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Is There a Glass Ceiling over Europe? Exploring the Gender Pay Gap across the Wage Distribution

  • Wiji Arulampalam
  • Alison L. Booth
  • Mark L. Bryan

Using harmonized data for the years 1995-2001 from the European Community Household Panel, the authors analyze gender pay gaps by sector across the wage distribution in eleven countries. In estimations that control for the effects of individual characteristics at different points of the distribution, they calculate the part of the gap attributable to differing returns between men and women. The magnitude of the gender pay gap, thus measured, varied substantially across countries and across the public and private sector wage distributions. The gap typically widened toward the top of the wage distribution (the "glass ceiling" effect), and in a few cases it also widened at the bottom (the "sticky floor" effect). The authors suggest that differences in childcare provision and wage setting institutions across EU countries may partly account for the variation in patterns by country and sector.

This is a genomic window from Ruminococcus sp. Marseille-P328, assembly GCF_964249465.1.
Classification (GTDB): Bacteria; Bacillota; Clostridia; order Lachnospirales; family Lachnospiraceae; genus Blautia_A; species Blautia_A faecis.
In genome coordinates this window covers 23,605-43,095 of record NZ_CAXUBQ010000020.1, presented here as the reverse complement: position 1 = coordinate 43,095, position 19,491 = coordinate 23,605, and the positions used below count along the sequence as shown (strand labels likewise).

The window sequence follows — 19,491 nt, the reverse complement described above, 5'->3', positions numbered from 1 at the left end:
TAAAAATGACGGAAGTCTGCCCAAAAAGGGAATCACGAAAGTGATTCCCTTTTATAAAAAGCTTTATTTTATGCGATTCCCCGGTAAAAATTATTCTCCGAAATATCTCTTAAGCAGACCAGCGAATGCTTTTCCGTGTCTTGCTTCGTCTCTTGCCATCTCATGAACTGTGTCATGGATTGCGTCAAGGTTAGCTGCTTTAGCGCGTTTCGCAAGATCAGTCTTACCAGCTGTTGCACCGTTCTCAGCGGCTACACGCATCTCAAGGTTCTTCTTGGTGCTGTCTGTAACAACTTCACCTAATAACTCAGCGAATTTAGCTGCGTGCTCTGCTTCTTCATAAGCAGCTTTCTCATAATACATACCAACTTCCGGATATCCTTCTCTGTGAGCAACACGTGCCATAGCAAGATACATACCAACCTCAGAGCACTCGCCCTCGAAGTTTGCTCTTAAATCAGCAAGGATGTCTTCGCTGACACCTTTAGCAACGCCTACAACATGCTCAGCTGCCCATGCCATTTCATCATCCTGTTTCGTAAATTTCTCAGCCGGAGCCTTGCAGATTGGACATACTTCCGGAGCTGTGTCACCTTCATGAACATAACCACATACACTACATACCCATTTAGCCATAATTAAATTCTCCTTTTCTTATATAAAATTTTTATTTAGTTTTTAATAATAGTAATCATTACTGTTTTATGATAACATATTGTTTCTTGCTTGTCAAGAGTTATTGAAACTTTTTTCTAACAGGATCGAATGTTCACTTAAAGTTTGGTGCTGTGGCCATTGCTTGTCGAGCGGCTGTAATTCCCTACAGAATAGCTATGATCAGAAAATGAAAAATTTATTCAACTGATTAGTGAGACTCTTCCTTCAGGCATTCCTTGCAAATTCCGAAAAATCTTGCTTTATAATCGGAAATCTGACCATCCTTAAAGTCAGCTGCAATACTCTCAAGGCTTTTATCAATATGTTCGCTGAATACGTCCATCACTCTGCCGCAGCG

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Article provided by ILR Review, Cornell University, ILR School in its journal ILR Review.

Volume (Year): 60 (2007)
Issue (Month): 2 (January)
Pages: 163-186

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Handle: RePEc:ilr:articl:v:60:y:2007:i:2:p:163-186
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  1. Daron Acemoglu & Jorn-Steffen Pischke, 2002. "Minimum wages and on-the-job training," LSE Research Online Documents on Economics 20084, London School of Economics and Political Science, LSE Library.
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